Monday, August 29, 2011

Concert Review: Neuma – Chapel Performance Space at Good Shepherd Center, Seattle, 8/27/2011

The name “Neuma” could be a fusion between pneuma, meaning both “soul or spirit” and “to breathe”, and neume, an old system of musical notation (used before “notes” as we know them now).

Variety in homogeneity. One could call the music “minimalist” in that the three clarinets created an unchanging, generally quiet, halo of sound. But below that static surface – again as in minimalism – there was constant variety. Scatters of delicate notes and sputters lengthened into harmonic drones. Open 4ths and 5ths developed microtonal shimmer and then moved through dissonance into consonant harmonies. Occasional, always subtle, reed buzzes and squawks punctuated the music. Once there seemed to be a newly-invented instrument in the mix: the “claramin” or the “theranet”; Jesse Canterbury’s clarinet perfectly imitated a Theremin. The three players usually blended into a dense but elusive web of sound, their sound subsumed into the texture; but individual sound personalities did emerge from time to time. Paul Hoskin (contrabass) provided much of the underpinning with deep but never overtly growly bass, sometimes shifting upwards into the higher regions for a melodic shuffle. Jenny Ziefel provided much of the melodic material (which was usually immediately imitated by the others) and often seemed to initiate the drone textures (which in this context were merely another type of melody). Jesse added much of the ornamentation and sense with a plethora of “extended” techniques.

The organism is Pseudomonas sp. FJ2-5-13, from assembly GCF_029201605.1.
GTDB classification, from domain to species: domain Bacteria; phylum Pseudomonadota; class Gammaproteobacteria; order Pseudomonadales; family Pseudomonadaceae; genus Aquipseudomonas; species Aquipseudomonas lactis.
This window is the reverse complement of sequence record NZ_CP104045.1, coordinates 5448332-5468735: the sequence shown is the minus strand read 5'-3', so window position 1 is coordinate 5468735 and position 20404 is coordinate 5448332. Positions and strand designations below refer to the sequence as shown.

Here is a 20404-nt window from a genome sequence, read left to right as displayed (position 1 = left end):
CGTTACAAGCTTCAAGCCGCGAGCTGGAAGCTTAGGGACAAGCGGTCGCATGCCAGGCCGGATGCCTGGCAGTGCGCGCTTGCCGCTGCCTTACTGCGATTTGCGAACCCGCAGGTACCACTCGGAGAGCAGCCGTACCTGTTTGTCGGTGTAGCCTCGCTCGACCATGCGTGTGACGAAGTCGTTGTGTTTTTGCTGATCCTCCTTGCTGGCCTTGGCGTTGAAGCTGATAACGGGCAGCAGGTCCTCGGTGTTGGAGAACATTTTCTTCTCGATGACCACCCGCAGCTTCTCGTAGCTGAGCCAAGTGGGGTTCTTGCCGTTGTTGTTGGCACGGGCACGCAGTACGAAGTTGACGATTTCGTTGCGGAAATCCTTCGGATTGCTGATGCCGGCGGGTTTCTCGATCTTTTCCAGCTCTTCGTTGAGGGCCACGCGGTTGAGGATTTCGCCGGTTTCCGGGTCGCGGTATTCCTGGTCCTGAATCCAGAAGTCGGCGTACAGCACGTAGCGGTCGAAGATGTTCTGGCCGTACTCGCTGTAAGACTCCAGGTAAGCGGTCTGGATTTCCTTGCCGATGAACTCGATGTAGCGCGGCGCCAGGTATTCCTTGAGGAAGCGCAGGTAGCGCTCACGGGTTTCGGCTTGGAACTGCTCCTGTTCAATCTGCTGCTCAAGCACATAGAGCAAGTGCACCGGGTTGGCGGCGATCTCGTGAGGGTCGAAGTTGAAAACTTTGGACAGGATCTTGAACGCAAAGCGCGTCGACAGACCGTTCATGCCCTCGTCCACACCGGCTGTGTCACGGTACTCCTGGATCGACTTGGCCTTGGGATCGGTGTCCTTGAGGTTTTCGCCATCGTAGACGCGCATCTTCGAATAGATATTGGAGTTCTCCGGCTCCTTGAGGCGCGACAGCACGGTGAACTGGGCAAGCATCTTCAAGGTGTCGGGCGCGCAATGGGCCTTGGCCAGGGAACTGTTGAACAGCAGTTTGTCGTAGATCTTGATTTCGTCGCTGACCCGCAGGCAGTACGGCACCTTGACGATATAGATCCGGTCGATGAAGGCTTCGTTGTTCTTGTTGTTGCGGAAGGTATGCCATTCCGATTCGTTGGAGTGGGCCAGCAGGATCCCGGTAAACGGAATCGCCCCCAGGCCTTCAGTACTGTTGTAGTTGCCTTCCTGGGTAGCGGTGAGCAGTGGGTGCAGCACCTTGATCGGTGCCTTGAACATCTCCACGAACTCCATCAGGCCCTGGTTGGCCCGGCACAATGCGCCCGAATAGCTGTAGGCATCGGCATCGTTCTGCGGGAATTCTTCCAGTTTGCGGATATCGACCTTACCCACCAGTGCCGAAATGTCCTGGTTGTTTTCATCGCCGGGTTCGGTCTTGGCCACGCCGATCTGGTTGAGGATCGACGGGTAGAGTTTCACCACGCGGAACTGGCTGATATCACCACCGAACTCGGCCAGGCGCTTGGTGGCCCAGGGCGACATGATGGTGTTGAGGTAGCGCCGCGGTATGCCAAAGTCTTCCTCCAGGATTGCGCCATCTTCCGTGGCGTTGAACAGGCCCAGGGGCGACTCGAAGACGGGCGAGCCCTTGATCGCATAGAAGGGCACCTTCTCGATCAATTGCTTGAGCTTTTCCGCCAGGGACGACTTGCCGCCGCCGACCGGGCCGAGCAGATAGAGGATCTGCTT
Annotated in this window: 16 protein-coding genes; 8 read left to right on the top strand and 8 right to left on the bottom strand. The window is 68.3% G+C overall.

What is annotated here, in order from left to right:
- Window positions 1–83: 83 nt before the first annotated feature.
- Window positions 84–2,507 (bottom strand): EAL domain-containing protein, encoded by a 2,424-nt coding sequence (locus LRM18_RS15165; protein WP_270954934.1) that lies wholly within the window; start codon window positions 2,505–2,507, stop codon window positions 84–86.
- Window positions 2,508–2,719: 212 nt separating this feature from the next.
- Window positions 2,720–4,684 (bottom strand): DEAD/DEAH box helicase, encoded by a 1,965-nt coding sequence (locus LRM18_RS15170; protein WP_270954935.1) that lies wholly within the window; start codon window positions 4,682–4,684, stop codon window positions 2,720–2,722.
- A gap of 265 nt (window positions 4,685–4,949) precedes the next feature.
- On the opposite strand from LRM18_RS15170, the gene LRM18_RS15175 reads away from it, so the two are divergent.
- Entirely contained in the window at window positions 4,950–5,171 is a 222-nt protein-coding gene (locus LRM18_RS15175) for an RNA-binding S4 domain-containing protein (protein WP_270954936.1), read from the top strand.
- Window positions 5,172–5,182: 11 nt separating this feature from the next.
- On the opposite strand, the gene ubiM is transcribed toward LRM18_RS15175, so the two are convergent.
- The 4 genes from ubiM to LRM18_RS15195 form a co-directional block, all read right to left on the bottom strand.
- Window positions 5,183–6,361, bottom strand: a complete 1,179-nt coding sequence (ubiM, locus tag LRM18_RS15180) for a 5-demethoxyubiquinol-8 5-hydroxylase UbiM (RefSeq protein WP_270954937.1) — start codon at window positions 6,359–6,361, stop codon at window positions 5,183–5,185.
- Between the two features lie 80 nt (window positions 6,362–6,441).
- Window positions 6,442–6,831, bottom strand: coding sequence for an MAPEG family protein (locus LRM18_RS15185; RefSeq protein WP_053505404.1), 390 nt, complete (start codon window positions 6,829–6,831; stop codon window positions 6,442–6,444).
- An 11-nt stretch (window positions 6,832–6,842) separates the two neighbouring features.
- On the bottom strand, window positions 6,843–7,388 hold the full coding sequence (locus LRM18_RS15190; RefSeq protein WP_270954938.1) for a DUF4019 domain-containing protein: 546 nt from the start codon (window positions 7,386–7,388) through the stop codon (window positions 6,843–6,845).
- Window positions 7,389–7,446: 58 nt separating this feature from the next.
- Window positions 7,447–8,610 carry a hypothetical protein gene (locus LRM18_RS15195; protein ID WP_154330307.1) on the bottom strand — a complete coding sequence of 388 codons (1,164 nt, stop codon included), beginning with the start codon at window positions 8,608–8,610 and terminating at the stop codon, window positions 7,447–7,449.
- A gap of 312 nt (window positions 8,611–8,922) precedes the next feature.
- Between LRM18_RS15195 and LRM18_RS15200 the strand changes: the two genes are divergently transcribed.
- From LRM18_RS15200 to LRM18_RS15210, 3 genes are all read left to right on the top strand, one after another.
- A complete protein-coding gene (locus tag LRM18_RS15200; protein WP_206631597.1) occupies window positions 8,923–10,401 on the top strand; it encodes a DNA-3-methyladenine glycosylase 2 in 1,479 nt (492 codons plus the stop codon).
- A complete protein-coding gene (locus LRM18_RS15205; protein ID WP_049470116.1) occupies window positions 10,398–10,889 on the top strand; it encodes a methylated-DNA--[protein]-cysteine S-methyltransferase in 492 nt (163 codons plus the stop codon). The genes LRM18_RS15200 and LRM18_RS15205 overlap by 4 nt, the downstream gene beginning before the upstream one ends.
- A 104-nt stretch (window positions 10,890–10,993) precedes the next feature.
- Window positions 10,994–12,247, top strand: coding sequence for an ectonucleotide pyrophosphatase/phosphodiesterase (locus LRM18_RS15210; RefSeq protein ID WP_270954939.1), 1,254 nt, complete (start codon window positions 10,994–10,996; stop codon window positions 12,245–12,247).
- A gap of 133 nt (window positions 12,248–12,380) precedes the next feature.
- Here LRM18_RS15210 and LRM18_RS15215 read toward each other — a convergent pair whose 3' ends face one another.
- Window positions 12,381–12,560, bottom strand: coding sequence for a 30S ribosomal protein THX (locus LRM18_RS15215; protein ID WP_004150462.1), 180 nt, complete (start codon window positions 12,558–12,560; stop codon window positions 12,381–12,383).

Left to right: Jenny Ziefel, Paul Hoskin, Jesse Canterbury (from the Wayward Music website).

This description is misleading. Though I mention individuality, it was certainly not the point of the music, and it could only be seen in contrast to what else was happening. They didn’t play as a “band” with clearly-defined roles. There was not a melody and an accompaniment, or “solo” against chords. There was mostly foreground and background, with these parts constantly shifting. One note in a drone would momentarily surface to become foreground, then recede. One scatter would rise and become a focal point, then fall back into the others. It was only in their blending that the individual playing became apparent.

Listening to their playing, I made this abstract without looking (much), just letting my pen wander and scribble to the sounds of the music.

I found this concert to be a beautiful and fascinating excursion into the mind’s perception of sameness, difference, and sonority within a seemingly “changeless” framework.

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